Neither ‘migrant’ or ‘refugee’ are perfect as labels. The resounding message from people interviewed in camps is that they are people too. So, why not just call them people?
Explore: Why are these refugees all hench lads with iPads? What should a refugee look like?
This is a bit like the question ‘Nicolas Cage, good or bad?’ No one knows the answer because there isn’t one!!!
The debate on immigration has been going on pretty much the same way since forever. Have a read of Enoch Powell’s famous ‘Rivers of Blood’ speech – delivered to a Conservative Association meeting in 1968 – to get an idea of just how much the debate in Britain has changed since then (hint: it hasn’t changed much).
It can always be argued that migration is good in some ways, bad in others. It may seem like a cop-out not to be getting down and dirty with the evidence for and against. Yet there is so much contradictory evidence out there that we begin to wonder: are we asking the wrong question?
Migration is neither fundamentally good nor fundamentally bad. It is normal and is not going to go away. The question that needs asking is how it is managed. This involves a lot of difficulties, like concerns about integration.
However, the bottom line is: the current ‘keep-them-out’ tactic is causing deaths.
Issuing key guidelines for dealing with what is happening in Europe right now, UNHCR chief António Guterres encouraged a common strategy but ultimately warned that “none of these efforts will be effective without opening up more opportunities for people to come legally to Europe”.
This involves expanding visa programmes, scholarships and all other ways to migrate legally outside of the refugee system. This, he says, will “reduce the number of those who are forced to risk their lives at sea for lack of alternative options.”
Who is right?
Boris Johnson, who says that “the first step to finding a constructive way forward” is “recognising that not all migrants are refugees”, or UNHCR chief Guterres, who reckons that solving the current crisis cannot be done without opening up borders to more legal migrants?
We’re now analysing the language we use to describe people who move from country to country. Should we have started doing that a long time ago? Should we think of the current refugee crisis as part of a much bigger, longer conversation on migration?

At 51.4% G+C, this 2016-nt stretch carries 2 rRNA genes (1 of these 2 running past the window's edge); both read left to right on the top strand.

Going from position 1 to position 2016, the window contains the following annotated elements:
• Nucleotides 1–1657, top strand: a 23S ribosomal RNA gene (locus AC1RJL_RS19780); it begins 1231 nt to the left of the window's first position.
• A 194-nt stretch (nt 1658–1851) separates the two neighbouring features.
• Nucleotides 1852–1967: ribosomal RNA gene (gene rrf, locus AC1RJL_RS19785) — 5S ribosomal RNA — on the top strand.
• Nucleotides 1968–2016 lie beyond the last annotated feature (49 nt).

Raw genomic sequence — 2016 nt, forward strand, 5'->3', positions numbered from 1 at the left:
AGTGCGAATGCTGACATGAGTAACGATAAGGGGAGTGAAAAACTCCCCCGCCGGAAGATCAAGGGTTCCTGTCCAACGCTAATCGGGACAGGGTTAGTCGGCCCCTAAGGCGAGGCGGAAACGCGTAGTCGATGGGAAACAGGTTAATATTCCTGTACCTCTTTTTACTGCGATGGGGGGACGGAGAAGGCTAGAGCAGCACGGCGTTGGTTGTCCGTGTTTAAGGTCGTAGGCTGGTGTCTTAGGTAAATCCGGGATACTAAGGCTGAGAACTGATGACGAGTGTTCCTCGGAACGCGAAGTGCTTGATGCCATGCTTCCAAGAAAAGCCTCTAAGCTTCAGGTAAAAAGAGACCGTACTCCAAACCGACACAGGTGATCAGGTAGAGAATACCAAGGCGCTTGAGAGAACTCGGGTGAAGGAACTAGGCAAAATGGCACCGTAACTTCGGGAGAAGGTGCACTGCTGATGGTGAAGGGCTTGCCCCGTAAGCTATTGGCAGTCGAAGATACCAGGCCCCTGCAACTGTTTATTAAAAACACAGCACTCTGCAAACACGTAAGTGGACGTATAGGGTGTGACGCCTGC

Bobbie has just finished an MSc in Migration Studies at the University of Oxford. She writes on politics, the media and migration and lives in North London @MsBobbieMills
David Cameron has announced that he will push on with his key promise to create a Seven Day NHS. But what does this actually mean for the National Health Service?
At the moment vital services in hospitals such as accident and emergency, ambulances and emergency surgery are available seven days a week. Some GP practices also run an out-of-hours service. SO BEFORE WE GO ON, THE NHS DOES ALREADY RUN FOR SEVEN DAYS.
But out-patient care (which is medical care which does not require an overnight stay), routine non-urgent surgery and GP visits are mostly ran on a Monday-Friday basis.
Hospitals have less senior doctors and staff in at the weekend. Recent research shows that death rates for patients admitted to hospitals over the weekend are 16% higher than if you come in during the week.
SO, 7.5 million people in the UK do have access to their GP seven-days a week and the newly elected Conservative Party want to increase this to include the whole country by 2020.
Very simply: GP surgeries across the country would be open at the weekend. In hospitals all the routine services and care which is currently Monday-Friday only will be available over the weekend.
The government plans to hire 5,000 more GPs to help cover the extra hours.
They will continue streamlining the NHS to make sure it runs efficiently. For example: In the past GPs had to give a ten minute slot for each patient, even if the diagnosis didn’t need that amount of time.
The government removed this rule in 2013 allowing GPs more flexibility over how they organise their appointments.
Government ministers are also considering removing an “opt-out” agreement that means that hospital consultant doctors don’t have to perform “non-emergency” work during the weekend. They thing removing this would improve weekend care as it would mean patients wouldn’t have as long to wait for routine surgery.
David Cameron also wants to look at how people get seen. Patients should be able to get medical advice via Skype or email – cutting down on wasted time.
What’s next: tweeting what’s wrong with us perhaps? @theNHS #myheadhurts
– Hopefully fewer people dying, and equal quality of care whatever day you go to hospital.